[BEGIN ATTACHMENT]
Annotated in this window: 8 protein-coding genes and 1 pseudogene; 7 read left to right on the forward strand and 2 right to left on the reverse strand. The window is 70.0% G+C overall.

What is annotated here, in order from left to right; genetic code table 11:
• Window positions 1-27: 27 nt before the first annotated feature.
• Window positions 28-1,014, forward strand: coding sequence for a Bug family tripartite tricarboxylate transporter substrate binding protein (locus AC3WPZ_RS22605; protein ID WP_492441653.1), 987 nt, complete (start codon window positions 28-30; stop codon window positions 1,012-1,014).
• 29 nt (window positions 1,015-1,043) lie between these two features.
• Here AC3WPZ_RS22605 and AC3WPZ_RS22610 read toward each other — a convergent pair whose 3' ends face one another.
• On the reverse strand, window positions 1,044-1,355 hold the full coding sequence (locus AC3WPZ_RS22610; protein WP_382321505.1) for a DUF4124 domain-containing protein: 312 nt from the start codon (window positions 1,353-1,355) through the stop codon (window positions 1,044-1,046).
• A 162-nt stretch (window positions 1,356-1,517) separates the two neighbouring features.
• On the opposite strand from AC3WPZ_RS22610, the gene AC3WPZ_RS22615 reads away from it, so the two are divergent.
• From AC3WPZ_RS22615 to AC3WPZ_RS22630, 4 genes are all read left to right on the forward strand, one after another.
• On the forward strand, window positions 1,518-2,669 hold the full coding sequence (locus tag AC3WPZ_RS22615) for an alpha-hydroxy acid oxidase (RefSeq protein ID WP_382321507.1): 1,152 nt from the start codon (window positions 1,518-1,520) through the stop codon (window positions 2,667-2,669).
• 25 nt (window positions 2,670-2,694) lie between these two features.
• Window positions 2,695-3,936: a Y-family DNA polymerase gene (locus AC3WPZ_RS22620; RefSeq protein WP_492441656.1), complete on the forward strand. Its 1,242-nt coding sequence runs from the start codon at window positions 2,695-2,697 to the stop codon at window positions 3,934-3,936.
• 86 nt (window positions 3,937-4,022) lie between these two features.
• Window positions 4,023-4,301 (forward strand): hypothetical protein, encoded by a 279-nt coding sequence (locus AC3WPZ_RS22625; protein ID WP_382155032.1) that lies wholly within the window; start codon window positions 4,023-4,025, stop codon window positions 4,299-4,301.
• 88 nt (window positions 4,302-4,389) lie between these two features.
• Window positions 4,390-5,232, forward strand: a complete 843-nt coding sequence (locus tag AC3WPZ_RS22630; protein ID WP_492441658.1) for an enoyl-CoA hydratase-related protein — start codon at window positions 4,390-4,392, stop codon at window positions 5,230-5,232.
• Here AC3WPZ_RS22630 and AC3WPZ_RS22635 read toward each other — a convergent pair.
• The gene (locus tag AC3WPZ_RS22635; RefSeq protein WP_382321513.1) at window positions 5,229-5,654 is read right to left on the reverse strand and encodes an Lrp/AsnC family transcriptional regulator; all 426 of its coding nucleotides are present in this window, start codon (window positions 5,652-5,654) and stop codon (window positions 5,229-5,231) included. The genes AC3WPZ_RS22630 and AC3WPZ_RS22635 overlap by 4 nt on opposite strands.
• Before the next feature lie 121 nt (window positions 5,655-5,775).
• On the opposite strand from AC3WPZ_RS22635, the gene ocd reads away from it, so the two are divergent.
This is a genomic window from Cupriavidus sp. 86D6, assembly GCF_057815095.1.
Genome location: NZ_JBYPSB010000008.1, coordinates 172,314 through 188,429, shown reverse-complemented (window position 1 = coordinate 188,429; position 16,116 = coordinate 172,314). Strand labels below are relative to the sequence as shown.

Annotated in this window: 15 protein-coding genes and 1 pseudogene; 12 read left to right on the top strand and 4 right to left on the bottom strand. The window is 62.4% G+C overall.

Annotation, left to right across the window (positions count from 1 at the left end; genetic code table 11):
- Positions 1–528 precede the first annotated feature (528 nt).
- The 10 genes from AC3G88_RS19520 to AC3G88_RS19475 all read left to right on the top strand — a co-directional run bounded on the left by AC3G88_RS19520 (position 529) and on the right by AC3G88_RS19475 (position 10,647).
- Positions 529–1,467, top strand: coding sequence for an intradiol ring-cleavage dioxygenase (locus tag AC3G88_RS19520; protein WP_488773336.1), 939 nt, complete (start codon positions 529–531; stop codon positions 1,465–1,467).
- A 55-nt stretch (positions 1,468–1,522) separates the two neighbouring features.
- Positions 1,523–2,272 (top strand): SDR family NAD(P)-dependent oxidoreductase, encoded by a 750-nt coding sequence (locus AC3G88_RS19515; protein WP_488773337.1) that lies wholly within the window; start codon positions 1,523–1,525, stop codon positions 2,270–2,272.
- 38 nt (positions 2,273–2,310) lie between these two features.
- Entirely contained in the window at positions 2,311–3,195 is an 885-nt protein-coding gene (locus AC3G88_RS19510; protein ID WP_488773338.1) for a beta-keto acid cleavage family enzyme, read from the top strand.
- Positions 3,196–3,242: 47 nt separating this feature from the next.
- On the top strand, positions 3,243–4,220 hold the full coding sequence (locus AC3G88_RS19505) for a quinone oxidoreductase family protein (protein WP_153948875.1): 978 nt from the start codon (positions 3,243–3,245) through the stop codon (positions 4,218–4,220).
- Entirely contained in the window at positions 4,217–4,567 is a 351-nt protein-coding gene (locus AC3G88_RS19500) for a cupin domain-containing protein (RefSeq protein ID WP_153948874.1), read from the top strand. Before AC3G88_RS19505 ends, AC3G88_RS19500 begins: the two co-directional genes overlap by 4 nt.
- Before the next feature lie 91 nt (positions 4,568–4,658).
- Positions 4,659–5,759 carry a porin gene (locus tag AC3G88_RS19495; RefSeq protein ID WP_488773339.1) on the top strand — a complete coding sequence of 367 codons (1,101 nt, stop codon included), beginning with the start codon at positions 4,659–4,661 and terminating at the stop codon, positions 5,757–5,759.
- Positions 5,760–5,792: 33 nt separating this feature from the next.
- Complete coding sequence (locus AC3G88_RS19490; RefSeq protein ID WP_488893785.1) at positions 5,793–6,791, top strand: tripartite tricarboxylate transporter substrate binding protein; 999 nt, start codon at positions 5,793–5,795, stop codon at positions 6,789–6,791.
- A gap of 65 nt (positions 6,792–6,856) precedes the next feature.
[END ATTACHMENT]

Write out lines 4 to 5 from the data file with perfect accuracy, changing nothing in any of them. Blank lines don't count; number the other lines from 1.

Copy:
• Window positions 28-1,014, forward strand: coding sequence for a Bug family tripartite tricarboxylate transporter substrate binding protein (locus AC3WPZ_RS22605; protein ID WP_492441653.1), 987 nt, complete (start codon window positions 28-30; stop codon window positions 1,012-1,014).
• 29 nt (window positions 1,015-1,043) lie between these two features.